The diagnosis of cancer is possibly one of the first times an individual realizes they are mortal and they might die. They are scared, out of control and need help. One of the first sources from whom they might seek help is the clergy. Because the diagnosis of cancer is not a death sentence, this is an opportunity for the clergy to make patients pro-active, get them back in charge of their life and take specific steps to increase their chances of survival along with improving the quality of their life.
The importance of the clergy in support of the cancer patient is unchallenged. They provide not only comfort and support, but also help the patients to improve the quality of their lives, their families’ lives and extend the duration of that quality. There is no question that the clergy has been well trained in how to minister to, pray for and console their parishioners. But they have no idea of the resources available to help specific patients and what steps should be taken to enhance that patient’s success rate and help the patient regain control.
With this as our basis and the assistance of a leading clergyman and medical oncologist, we conducted a seminar inviting the 2,000 clergy residing in the Kansas City area. Some 50 attended. They thought it was outstanding and must be repeated the following year so everyone else could attend. It was a lot of work but we did it again the following year. Another 50 or so attended. However, a video was made so we could send this around. Realizing that very few would watch, let alone remember what they saw in an hour video, it was reduced to writing.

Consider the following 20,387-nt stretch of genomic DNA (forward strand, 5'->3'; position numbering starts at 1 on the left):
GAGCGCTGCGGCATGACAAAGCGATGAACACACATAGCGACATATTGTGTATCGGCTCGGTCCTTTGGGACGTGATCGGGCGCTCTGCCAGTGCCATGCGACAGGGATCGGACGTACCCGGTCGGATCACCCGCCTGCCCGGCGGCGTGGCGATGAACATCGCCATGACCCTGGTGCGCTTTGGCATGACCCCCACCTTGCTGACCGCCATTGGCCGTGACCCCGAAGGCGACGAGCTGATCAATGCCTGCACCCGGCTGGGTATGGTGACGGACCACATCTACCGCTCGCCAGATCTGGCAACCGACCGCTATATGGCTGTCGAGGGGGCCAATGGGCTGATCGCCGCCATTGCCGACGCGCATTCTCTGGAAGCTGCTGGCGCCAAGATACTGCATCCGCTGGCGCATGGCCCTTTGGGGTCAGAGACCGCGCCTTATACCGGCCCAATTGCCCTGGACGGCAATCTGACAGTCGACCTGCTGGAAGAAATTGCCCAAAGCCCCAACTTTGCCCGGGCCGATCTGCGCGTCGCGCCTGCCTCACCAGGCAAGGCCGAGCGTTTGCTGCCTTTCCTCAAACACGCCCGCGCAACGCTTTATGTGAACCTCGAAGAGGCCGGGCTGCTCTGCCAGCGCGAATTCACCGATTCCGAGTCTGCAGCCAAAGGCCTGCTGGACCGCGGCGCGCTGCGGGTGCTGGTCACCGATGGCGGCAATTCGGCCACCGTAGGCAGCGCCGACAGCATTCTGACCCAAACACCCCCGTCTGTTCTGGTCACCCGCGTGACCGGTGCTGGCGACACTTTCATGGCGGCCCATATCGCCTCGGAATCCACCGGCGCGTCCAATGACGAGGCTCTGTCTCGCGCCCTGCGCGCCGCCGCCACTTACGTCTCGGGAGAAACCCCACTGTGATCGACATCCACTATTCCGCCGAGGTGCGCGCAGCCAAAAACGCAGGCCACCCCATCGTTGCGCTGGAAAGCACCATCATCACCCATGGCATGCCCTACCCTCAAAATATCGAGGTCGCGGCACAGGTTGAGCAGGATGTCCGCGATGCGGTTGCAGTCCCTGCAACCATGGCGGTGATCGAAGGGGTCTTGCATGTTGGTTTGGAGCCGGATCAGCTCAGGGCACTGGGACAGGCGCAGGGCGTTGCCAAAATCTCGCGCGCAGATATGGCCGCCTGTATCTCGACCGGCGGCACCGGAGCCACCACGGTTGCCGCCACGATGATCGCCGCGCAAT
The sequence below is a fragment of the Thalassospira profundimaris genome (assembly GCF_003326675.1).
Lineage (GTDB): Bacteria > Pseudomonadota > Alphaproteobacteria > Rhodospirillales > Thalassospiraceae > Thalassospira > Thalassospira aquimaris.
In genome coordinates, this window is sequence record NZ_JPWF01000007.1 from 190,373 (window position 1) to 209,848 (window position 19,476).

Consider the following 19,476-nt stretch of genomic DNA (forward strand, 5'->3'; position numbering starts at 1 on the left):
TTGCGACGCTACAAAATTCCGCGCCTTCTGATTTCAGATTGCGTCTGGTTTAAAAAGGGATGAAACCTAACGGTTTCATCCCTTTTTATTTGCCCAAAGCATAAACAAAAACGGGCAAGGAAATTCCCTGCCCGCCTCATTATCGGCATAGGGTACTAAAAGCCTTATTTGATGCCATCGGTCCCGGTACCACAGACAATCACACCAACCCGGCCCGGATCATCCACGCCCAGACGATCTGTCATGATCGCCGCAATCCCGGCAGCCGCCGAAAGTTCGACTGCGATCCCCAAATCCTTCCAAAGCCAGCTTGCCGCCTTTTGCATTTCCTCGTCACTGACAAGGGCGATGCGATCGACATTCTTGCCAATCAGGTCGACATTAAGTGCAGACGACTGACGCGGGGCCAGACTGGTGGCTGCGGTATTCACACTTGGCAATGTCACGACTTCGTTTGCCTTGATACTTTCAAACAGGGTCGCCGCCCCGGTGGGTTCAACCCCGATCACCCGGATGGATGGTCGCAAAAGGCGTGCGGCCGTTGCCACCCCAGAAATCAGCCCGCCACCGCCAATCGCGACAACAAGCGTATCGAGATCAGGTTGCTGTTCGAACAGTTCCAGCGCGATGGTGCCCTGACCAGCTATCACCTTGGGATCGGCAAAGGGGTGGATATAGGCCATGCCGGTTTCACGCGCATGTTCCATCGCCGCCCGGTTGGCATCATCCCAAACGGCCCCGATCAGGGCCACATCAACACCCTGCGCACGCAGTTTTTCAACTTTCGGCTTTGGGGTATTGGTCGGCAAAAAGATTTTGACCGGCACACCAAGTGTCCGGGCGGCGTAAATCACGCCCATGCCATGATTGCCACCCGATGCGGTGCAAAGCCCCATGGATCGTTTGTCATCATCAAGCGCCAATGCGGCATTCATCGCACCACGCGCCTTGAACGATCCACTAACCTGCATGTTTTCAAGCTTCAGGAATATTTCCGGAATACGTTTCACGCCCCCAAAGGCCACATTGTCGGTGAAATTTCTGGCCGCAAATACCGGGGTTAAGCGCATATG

If clergy did not read it, it could not help them. Being very unattractive, it was very uninviting. Hallmark Cards volunteered their artists time in making it appealing and they did. Now we have it on one sheet of paper that clergy can photocopy and hand to a parishioner to truly help them fight this disease. All we have to do is get it out to the hundreds of thousands of clergy around the US. This is where we are and is no small task, but we realize how many cancer patients it would help.
We fundamentally believe each member of the clergy would be happy to have this knowledge to assist in enhancing the health of parishioners. We believe each denomination wants their staff to be the best trained possible and would want to make this available to all. Our Foundation wants to make this information available free of charge for each denomination to disseminate to its staff. Our problem, that maybe you can help us with, is how do we get to the executives in charge to get this done?
If you have any suggestion as to how to accomplish this, please let us know. We would appreciate any constructive suggestions to The R. A. Bloch Cancer Foundation, One H&R Block Way, Kansas City, MO 64105, 816-854-5050 or 800-433-0464.